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Development of pathogenicity-driven definitions of outcomes for a field trial of a killed oral vaccine against enterotoxigenic Escherichia coli in Egypt: application of an evidence-based method

Journal article
Authors John Clemens
Stephen Savarino
Remon Abu-Elyazeed
Mohammad Safwat
Malla Rao
Thomas Wierzba
Ann-Mari Svennerholm
Jan Holmgren
Robert Frenck
Eunsik Park
Abdollah Naficy
Published in J Infect Dis
Volume 189
Issue 12
Pages 2299-307
Publication year 2004
Published at Institute of Medical Microbiology/Immunology
Pages 2299-307
Language en
Links www.ncbi.nlm.nih.gov/entrez/query.f...
Keywords Bacterial Toxins/metabolism, Child, Preschool, Clinical Trials/*methods, Diarrhea/microbiology/prevention & control, Egypt, Enterotoxins/metabolism, Escherichia coli/isolation & purification/metabolism/*pathogenicity, Escherichia coli Infections/microbiology/*prevention & control, *Escherichia coli Proteins, Escherichia coli Vaccines/*administration & dosage/therapeutic use, Evidence-Based Medicine, Feces/microbiology, Fimbriae Proteins/metabolism, Humans, Infant, Research Design, Treatment Outcome, Vaccines, Inactivated/*administration & dosage/therapeutic use
Subject categories Medical and Health Sciences

Abstract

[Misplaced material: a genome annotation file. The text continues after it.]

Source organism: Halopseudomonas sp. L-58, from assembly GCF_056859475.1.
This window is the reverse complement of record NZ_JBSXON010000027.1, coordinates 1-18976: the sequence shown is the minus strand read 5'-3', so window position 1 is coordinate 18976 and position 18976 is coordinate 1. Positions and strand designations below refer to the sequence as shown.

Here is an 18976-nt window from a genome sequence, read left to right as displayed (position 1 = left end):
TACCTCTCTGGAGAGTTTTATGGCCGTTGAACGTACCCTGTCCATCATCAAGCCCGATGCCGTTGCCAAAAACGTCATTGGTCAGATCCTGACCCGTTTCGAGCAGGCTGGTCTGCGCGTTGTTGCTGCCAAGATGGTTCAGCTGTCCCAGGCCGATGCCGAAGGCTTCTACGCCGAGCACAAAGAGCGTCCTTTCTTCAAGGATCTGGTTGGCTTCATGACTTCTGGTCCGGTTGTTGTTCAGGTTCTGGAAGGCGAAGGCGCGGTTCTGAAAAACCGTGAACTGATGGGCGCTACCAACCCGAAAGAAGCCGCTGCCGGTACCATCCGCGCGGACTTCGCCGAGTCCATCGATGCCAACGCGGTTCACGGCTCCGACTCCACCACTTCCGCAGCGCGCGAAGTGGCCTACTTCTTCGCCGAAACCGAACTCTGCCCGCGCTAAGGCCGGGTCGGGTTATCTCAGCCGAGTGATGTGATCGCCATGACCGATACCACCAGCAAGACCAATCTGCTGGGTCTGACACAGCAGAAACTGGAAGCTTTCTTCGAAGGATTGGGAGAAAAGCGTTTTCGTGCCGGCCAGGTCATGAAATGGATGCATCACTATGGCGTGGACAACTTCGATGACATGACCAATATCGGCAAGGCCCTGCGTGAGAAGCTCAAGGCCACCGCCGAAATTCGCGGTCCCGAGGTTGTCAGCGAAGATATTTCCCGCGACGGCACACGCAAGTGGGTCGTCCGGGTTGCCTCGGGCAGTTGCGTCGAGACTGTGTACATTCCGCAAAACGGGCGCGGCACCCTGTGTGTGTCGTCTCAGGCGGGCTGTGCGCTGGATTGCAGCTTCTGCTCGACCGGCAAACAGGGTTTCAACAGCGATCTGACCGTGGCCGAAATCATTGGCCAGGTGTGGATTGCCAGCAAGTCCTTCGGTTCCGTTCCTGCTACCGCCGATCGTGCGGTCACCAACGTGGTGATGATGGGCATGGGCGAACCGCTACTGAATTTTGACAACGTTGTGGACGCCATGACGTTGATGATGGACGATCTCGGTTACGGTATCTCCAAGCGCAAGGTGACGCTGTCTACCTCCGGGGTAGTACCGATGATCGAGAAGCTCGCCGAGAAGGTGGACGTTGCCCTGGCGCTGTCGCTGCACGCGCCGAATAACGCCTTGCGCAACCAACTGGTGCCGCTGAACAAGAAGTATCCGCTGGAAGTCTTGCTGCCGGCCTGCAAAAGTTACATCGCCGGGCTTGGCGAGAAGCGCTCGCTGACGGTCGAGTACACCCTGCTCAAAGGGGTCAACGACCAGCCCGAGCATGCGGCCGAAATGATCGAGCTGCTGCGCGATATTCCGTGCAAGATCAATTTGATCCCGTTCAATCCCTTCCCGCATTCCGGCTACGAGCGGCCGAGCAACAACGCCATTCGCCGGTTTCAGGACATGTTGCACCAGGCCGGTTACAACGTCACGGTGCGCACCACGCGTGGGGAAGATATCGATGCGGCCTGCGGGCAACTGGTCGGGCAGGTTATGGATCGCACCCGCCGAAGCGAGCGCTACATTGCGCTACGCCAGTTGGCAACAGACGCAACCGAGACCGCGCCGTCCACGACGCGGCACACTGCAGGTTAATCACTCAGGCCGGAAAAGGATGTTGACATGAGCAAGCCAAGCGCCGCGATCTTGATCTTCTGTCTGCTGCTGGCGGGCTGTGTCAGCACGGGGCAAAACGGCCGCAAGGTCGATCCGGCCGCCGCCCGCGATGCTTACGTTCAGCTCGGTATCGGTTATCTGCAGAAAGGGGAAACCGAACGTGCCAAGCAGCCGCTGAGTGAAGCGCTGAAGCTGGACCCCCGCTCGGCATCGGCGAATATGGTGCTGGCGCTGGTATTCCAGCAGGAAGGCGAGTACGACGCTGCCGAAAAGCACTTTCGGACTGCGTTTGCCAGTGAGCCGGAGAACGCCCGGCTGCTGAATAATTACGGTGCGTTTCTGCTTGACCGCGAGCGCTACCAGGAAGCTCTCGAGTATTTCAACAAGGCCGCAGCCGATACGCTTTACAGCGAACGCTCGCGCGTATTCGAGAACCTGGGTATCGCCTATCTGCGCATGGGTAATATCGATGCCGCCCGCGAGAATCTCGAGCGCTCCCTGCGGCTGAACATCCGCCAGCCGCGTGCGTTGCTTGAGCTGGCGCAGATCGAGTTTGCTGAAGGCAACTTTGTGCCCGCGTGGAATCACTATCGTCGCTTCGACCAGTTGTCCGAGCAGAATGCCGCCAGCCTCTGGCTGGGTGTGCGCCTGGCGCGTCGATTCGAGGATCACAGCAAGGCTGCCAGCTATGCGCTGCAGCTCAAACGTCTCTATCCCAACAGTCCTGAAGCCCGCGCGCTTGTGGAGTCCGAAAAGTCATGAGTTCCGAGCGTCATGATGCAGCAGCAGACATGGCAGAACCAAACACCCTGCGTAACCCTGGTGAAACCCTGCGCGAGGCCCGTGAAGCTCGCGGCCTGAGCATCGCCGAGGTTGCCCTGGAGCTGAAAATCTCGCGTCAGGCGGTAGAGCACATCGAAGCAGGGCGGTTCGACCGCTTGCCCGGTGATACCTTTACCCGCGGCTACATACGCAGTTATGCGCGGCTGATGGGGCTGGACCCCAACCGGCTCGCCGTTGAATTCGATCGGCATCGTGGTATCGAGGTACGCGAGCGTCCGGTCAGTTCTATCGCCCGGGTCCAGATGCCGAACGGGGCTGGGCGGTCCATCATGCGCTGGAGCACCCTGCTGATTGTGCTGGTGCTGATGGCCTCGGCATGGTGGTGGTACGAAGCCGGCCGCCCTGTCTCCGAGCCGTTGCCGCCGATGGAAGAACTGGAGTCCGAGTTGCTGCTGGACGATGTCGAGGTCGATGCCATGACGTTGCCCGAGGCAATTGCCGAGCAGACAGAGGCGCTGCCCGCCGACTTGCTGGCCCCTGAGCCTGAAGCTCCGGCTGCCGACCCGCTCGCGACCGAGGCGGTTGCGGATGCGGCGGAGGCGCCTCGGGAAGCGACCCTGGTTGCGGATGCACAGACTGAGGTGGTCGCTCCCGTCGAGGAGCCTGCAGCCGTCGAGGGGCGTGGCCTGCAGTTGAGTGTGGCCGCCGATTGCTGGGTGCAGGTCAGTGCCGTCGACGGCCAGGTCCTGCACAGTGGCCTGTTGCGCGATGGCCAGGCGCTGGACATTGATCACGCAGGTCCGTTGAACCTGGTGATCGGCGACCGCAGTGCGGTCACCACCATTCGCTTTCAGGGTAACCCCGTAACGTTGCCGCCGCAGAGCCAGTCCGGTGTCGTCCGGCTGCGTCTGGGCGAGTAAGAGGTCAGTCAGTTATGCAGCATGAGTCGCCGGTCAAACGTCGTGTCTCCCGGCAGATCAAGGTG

BACKGROUND: To design an efficacy trial of a killed oral vaccine against enterotoxigenic Escherichia coli (ETEC) diarrhea in Egyptian children, we derived for ETEC diarrhea an empirical definition that increased the probability that diarrhea associated with excretion of ETEC was caused by the detected ETEC. METHODS: We conducted a cohort study of 397 Egyptian children <24 months old and monitored them until they were 3 years old. Vaccine-preventable (VP) ETEC was defined as ETEC expressing >/=1 of the toxin- (heat-labile [LT] toxin) and colonization-factor antigens (CFA I, II, and IV) in the vaccine. RESULTS: Although fecal excretion of VP-ETEC was highly associated with diarrhea, excretion of LT-ETEC per se was not related to diarrhea (adjusted odds ratio [OR(A)], 1.16 [95% confidence interval [CI], 0.90-1.49]). The fecal excretion of antigenic types of VP-ETEC other than LT-ETEC (non-LT VP-ETEC) was highly associated with diarrheal symptoms (OR(A), 3.91 [95% CI, 2.78-5.49]; P<.001), and this association was greater for nonbloody than for bloody diarrhea. CONCLUSIONS: Because the vaccine had been anticipated to protect primarily against symptomatic ETEC diarrhea, these results indicate that the primary-outcome definition of ETEC diarrhea for the trial should be restricted to nonbloody diarrheal episodes associated with fecal excretion of non-LT VP-ETEC.

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